Optical Size Variants

In typography, optical designs are instances within a family which are specially designed to be set at determined sizes.

Typefaces which include such variants have subtle design adjustments meant to serve specific type sizes. These adjustments were always built into metal type. They were lost for a time, with digital type. If optical variants don’t exist in your chosen typeface, some detail may be lost if it’s set small. Similarly, they may sacrifice subtlety at larger sizes.

Optical Variants
The type above is all set at the same size to illustrate how Caption, the smallest, is set more open compared to Display, which is set tighter. Caption is also bolder and Display lighter in weight.

The adjustments typically made to the design to optimize it for different sizes are: for larger point sizes, the space between characters tightens, the space within characters closes up, the serifs become finer and the stroke contrast becomes greater. The x-height gradually diminishes. For smaller point sizes, opposite adjustments are made.

The point sizes below are merely a guideline. Use your judgement based on the specific type family in your design. Test your design by either printing it or viewing it on many different screens.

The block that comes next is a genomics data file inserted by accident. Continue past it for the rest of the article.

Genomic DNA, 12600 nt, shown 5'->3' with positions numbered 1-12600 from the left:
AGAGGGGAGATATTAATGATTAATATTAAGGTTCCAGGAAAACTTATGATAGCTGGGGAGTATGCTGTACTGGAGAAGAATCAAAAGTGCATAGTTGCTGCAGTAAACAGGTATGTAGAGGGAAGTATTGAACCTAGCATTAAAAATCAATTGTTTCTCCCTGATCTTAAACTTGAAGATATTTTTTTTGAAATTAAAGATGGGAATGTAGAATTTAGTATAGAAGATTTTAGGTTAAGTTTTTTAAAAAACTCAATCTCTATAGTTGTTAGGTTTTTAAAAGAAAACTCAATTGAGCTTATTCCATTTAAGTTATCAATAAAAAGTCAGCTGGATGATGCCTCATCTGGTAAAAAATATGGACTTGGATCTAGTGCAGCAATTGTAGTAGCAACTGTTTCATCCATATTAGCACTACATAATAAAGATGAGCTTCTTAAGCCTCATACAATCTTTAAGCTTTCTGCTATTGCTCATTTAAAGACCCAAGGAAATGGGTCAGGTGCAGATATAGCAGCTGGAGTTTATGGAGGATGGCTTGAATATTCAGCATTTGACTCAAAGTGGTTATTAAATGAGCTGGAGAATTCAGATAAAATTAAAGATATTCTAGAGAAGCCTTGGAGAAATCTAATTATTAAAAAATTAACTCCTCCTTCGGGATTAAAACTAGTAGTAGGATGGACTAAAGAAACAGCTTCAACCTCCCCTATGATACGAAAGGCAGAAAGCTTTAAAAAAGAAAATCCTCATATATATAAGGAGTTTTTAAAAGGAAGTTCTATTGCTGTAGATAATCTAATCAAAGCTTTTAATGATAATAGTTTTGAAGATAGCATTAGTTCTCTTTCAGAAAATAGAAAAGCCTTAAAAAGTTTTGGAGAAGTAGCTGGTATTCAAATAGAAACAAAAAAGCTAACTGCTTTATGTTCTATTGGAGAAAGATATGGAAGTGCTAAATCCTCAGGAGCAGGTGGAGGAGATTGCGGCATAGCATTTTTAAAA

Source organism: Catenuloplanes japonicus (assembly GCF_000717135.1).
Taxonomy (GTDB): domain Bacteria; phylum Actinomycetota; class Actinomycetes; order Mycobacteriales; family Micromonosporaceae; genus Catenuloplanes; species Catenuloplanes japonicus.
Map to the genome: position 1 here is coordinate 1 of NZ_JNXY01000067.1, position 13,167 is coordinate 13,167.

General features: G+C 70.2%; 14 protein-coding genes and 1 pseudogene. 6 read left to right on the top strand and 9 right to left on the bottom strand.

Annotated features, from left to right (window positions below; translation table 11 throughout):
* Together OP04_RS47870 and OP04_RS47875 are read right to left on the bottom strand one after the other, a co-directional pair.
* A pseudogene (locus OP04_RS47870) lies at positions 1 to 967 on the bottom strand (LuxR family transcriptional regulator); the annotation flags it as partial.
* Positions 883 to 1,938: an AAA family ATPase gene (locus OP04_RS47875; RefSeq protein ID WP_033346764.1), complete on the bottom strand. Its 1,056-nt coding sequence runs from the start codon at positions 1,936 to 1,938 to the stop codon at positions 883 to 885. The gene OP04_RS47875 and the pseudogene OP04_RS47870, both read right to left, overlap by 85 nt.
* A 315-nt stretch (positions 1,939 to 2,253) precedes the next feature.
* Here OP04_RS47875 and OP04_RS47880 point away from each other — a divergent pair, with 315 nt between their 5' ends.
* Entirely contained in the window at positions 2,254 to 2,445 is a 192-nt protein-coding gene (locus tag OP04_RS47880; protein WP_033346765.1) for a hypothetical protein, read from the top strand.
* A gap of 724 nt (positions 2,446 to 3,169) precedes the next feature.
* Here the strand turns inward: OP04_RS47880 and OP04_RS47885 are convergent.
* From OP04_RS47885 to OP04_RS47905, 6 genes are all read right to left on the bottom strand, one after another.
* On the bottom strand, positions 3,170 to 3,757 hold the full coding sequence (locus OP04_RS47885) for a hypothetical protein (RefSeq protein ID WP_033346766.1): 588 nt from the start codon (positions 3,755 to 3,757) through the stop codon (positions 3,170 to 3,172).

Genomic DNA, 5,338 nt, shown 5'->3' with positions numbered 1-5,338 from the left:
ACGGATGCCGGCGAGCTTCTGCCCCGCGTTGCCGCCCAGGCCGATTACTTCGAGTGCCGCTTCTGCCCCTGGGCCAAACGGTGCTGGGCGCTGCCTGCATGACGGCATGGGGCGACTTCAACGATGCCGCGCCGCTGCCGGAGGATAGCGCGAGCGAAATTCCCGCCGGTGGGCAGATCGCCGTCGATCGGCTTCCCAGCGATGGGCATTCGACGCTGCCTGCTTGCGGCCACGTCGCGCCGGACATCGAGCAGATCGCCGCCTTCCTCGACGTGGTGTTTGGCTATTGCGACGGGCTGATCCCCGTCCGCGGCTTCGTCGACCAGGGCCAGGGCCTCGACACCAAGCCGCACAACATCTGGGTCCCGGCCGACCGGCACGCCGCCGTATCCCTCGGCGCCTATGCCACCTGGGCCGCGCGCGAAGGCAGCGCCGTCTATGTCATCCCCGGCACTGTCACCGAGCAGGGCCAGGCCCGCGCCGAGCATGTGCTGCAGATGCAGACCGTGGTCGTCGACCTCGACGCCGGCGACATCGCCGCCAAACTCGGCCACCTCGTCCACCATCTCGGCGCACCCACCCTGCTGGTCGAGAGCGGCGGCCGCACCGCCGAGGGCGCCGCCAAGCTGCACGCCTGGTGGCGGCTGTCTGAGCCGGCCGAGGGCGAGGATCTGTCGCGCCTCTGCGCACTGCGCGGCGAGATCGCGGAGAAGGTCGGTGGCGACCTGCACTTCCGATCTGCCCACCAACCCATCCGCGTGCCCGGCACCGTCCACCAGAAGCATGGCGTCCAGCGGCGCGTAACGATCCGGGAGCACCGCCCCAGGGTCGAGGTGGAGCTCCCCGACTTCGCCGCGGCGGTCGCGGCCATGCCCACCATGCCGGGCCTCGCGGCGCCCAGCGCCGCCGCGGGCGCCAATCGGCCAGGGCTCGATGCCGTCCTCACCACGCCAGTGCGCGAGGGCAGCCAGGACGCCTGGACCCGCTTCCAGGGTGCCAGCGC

Variant Names

There are many names for optical variants. This is not an exhaustive list. It does include common ones.


Typefaces with Caption in their names are designed to be set at small sizes of approximately 6 to 8 points.


Typefaces with Text in their names are designed to be used for body copy, set at approximately 9 to 12 points.


Typefaces with Subhead in their names are designed to be set at larger than text sizes from 14 to 20 points.


Typefaces with Display or any other word meaning large in their names are designed to be set at 24 points and up.

Poster or Banner

Typefaces with Poster or Banner in their names are designed to be set over 72 points.